The scale of this pandemic is almost unprecedented. A year ago it would have been unimaginable to think that a single virus could confine and compromise millions of people on a micro- and a macro-level….from individual family units to whole global industry sectors such as airlines, oil or the arts.

Perhaps not usually on the scale of a pandemic, but I often ask leaders to examine an issue they’re dealing with from multiple perspectives or lenses. I ask them to take a close-up look at what’s bothering them. We then broaden out to ask how a colleague or their team might view the situation. What might their CEO feel?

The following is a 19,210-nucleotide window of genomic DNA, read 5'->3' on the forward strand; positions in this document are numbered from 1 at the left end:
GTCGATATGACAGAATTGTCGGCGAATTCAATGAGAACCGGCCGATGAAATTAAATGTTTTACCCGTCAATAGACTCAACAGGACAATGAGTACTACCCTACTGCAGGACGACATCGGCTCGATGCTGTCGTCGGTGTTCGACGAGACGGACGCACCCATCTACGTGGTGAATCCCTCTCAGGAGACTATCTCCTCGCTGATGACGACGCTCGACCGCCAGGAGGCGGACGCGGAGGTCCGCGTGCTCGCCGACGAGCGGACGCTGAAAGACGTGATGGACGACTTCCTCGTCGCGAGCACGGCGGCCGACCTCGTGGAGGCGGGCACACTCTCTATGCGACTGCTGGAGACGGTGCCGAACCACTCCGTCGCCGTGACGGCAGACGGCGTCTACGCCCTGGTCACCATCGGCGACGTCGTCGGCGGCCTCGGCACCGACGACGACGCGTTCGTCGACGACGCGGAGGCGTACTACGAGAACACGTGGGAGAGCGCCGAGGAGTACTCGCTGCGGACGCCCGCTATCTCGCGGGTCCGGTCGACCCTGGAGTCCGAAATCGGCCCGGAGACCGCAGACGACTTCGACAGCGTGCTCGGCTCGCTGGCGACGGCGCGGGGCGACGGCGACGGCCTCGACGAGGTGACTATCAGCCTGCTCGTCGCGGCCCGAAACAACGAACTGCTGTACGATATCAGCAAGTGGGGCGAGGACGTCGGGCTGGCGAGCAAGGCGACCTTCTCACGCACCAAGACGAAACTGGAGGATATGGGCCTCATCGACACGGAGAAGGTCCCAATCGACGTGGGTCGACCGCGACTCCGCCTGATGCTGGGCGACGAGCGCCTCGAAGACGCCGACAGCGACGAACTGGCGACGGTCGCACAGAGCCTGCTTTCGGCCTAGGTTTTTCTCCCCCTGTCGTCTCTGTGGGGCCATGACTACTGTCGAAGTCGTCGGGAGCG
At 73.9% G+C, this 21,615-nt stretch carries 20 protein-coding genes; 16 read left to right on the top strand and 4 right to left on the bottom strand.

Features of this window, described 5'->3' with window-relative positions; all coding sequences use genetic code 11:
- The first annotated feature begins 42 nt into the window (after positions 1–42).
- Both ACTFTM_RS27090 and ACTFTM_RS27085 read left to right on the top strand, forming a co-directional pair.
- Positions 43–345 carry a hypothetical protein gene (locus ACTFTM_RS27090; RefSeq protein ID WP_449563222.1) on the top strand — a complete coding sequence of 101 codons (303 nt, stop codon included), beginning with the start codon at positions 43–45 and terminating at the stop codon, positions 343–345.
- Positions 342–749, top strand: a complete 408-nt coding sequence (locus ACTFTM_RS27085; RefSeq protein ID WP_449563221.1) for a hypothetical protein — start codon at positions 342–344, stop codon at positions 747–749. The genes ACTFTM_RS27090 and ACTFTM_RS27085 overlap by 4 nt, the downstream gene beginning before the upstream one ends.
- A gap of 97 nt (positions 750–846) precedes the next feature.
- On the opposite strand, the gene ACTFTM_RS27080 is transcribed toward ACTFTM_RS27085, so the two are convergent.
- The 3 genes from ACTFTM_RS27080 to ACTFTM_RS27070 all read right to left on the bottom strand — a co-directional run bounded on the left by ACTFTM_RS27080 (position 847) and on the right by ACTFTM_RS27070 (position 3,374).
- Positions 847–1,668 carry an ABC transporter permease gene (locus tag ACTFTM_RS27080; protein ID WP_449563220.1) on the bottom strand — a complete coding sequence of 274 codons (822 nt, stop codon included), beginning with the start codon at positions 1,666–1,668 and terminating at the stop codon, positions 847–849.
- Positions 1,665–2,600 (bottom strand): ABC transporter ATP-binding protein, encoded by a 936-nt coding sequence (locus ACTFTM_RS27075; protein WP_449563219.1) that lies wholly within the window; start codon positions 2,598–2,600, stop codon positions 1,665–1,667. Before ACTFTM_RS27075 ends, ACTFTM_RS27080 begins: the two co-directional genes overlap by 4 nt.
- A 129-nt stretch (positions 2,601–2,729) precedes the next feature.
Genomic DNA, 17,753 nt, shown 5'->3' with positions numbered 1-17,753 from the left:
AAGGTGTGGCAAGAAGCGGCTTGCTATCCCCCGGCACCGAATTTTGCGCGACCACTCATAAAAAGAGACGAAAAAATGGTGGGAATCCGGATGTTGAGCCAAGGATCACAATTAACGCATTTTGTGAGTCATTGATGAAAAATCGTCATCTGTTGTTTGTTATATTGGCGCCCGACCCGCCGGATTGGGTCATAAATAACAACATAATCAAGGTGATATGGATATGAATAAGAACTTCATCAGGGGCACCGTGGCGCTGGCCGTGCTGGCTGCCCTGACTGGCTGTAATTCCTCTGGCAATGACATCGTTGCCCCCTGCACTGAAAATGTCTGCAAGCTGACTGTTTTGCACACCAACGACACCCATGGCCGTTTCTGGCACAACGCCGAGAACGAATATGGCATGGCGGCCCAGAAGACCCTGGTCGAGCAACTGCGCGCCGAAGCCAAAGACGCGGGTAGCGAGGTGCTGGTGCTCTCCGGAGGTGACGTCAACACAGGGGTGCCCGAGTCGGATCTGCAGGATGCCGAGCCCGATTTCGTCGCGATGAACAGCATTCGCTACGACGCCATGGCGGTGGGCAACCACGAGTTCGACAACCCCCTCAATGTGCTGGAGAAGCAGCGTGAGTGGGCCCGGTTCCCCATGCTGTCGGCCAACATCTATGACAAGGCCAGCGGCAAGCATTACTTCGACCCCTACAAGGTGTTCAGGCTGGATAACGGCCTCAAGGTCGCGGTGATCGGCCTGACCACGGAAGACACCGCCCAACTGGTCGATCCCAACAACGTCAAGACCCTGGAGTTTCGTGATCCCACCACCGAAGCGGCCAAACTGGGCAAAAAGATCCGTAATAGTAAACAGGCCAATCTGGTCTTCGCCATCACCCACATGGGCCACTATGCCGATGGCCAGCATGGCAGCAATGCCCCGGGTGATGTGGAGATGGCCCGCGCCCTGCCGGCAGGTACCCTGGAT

We then go up a notch to take a helicopter view. Then a satellite view. How does your issue look from outer space? The speed of clarity can be striking. We are suddenly out of the sticky mud and into a more resourceful, lighter place, fluid place of action. This leader now knows what to do.

What issue would you choose? Can you try taking multiple perspectives on it right now?

  • Your view
  • Your team’s view
  • How your boss or the CEO’s might view the situation
  • The helicopter view
  • What would you say if you were looking at your situation or issue from a satellite?  

Intense home working and distanced living